Monday, December 15, 2008

Bank Bombing in Woodburn, Oregon: This is No 'Foreigner'

It's still anyone's guess, why a "suspicious device" was planted at the Wells Fargo bank in Woodburn, and a lethal bomb at Woodburn's West Coast Bank.

But someone's been arrested. His name is Joshua Abraham Turnidge. He's a "32-year-old Salem man whose family has deep roots in the area...."

Assuming this is 'Whodunit,' What's the motive?

The county District Attorney isn't talking about motive, or whether anyone else may be involved, which isn't all that unusual at this point in an investigation. And there still aren't many clues in what's been published.

Of the five sorts of suspects I discussed on Saturday, "International terrorists" looks even less likely than it did then. Assuming that he's the bomber, Mr. Turnidge could be anything from a dissatisfied customer to someone wanting to save the Washington ground squirrel from evil developers.

What's This Got to Do With the War on Terror?

The American Heritage® Dictionary of the English Language says that terrorism is: "The unlawful use or threatened use of force or violence by a person or an organized group against people or property with the intention of intimidating or coercing societies or governments, often for ideological or political reasons."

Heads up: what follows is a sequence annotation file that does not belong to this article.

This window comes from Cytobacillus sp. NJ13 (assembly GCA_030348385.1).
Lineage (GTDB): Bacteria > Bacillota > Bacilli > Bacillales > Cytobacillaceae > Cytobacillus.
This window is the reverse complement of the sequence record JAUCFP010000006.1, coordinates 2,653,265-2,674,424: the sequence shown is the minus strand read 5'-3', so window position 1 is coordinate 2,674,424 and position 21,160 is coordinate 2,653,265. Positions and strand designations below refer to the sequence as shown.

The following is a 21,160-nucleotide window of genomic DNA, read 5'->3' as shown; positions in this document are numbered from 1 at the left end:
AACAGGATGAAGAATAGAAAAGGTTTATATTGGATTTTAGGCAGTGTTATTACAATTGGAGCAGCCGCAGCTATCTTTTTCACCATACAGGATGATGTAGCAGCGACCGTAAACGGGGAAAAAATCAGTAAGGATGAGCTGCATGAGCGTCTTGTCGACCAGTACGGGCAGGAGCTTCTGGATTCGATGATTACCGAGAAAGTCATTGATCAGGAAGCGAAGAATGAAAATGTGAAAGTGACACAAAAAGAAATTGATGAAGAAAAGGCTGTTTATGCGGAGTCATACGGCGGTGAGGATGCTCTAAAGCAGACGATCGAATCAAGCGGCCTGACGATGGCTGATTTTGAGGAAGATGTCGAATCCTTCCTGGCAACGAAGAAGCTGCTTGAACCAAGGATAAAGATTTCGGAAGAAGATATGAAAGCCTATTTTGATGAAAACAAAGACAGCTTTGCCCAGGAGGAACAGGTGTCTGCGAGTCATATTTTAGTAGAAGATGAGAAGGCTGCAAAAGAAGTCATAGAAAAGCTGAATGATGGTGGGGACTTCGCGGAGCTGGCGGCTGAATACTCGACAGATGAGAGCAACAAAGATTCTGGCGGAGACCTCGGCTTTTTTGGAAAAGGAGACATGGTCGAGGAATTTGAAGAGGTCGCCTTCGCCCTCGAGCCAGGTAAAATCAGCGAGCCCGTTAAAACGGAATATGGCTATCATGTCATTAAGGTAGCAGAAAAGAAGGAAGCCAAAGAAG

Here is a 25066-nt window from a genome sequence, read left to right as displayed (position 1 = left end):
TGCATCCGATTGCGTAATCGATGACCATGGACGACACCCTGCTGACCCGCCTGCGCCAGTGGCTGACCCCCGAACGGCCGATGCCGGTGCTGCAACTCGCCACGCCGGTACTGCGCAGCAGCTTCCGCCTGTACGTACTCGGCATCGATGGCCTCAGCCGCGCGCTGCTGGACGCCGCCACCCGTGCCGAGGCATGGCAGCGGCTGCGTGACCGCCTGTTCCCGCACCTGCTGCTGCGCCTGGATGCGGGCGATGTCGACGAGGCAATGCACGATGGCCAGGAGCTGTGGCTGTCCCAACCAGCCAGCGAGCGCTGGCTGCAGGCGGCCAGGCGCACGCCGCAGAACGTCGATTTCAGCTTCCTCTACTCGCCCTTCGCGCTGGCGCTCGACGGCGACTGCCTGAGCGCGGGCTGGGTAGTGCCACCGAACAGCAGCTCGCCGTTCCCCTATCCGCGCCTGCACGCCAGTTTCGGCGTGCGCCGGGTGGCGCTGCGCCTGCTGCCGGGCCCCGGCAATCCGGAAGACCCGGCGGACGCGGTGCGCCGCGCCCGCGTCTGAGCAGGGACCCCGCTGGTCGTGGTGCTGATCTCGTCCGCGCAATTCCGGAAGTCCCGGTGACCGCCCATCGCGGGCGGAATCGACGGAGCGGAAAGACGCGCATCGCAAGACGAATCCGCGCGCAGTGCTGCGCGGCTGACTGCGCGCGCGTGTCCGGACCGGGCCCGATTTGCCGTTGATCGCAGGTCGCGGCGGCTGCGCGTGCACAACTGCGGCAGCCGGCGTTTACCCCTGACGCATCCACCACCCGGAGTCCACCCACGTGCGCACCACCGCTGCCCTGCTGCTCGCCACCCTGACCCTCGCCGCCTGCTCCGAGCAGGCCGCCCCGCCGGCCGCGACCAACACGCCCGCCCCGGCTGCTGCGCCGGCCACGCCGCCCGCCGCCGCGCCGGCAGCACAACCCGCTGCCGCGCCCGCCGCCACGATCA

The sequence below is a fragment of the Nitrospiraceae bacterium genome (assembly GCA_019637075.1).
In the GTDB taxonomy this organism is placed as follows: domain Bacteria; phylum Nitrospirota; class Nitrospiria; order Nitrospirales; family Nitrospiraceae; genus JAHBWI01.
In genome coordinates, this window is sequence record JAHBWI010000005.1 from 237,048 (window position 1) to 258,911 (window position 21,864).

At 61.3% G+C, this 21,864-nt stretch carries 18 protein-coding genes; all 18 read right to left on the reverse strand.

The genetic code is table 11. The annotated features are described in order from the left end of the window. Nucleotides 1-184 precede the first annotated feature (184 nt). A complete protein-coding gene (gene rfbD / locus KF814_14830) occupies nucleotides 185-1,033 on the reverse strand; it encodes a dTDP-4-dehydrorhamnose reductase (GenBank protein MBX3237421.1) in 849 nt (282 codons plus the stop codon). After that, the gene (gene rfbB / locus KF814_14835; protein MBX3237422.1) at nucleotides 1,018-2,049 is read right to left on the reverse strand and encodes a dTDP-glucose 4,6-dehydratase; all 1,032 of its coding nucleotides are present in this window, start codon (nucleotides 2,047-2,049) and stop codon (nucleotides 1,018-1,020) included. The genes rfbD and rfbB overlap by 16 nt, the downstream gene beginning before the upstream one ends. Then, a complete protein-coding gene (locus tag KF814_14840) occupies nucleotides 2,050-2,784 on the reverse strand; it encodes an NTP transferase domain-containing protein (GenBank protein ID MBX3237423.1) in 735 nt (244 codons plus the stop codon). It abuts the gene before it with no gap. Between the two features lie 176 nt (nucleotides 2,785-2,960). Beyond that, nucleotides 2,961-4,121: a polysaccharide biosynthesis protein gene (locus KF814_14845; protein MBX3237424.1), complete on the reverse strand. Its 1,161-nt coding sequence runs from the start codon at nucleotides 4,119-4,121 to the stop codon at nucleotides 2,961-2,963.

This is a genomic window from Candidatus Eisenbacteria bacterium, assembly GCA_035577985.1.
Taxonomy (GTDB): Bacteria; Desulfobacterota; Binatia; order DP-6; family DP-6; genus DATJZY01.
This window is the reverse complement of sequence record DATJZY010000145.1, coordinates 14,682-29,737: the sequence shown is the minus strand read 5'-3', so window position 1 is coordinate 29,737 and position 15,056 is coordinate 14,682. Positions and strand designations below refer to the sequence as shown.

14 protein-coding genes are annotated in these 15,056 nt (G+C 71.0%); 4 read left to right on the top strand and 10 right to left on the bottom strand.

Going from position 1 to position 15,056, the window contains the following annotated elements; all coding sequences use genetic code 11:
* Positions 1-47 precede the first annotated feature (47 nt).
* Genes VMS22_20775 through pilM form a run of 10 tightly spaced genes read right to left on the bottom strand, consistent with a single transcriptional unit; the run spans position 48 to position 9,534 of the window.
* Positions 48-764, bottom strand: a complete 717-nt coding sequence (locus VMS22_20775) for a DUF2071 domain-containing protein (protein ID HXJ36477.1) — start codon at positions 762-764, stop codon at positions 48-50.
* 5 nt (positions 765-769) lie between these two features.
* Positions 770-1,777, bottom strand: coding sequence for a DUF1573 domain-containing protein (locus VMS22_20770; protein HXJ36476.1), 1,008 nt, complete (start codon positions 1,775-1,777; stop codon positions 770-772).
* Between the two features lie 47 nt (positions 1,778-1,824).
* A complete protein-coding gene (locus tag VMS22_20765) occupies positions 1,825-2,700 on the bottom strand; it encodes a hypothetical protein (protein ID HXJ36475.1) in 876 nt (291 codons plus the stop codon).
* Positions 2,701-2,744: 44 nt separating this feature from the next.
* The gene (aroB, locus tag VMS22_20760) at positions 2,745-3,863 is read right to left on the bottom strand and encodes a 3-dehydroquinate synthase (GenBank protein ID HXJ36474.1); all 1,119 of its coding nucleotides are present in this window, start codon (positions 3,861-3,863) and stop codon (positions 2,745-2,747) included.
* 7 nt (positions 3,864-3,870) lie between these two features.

By that definition, the bank bombing in Woodburn, Oregon, is almost certainly terrorism. The odds are pretty good that a virulent strain of Islam isn't involved, but Timothy McVeigh was no Muslim, either.

I'll probably keep following the Woodburn bank bombing, since it is very likely an example that a terrorist may be a 'regular American.'

Related posts: In the news: Related posts, on tolerance, bigotry, racism, and hatred.

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Note! Although I believe that these websites and blogs are useful resources for understanding the War on Terror, I do not necessarily agree with their opinions. 1 1 Given a recent misunderstanding of the phrase "useful resources," a clarification: I do not limit my reading to resources which support my views, or even to those which appear to be accurate. Reading opinions contrary to what I believed has been very useful at times: sometimes verifying my previous assumptions, sometimes encouraging me to change them.

Even resources which, in my opinion, are simply inaccurate are sometimes useful: these can give valuable insights into why some people or groups believe what they do.

In short, It is my opinion that some of the resources in this blogroll are neither accurate, nor unbiased. I do, however, believe that they are useful in understanding the War on Terror, the many versions of Islam, terrorism, and related topics.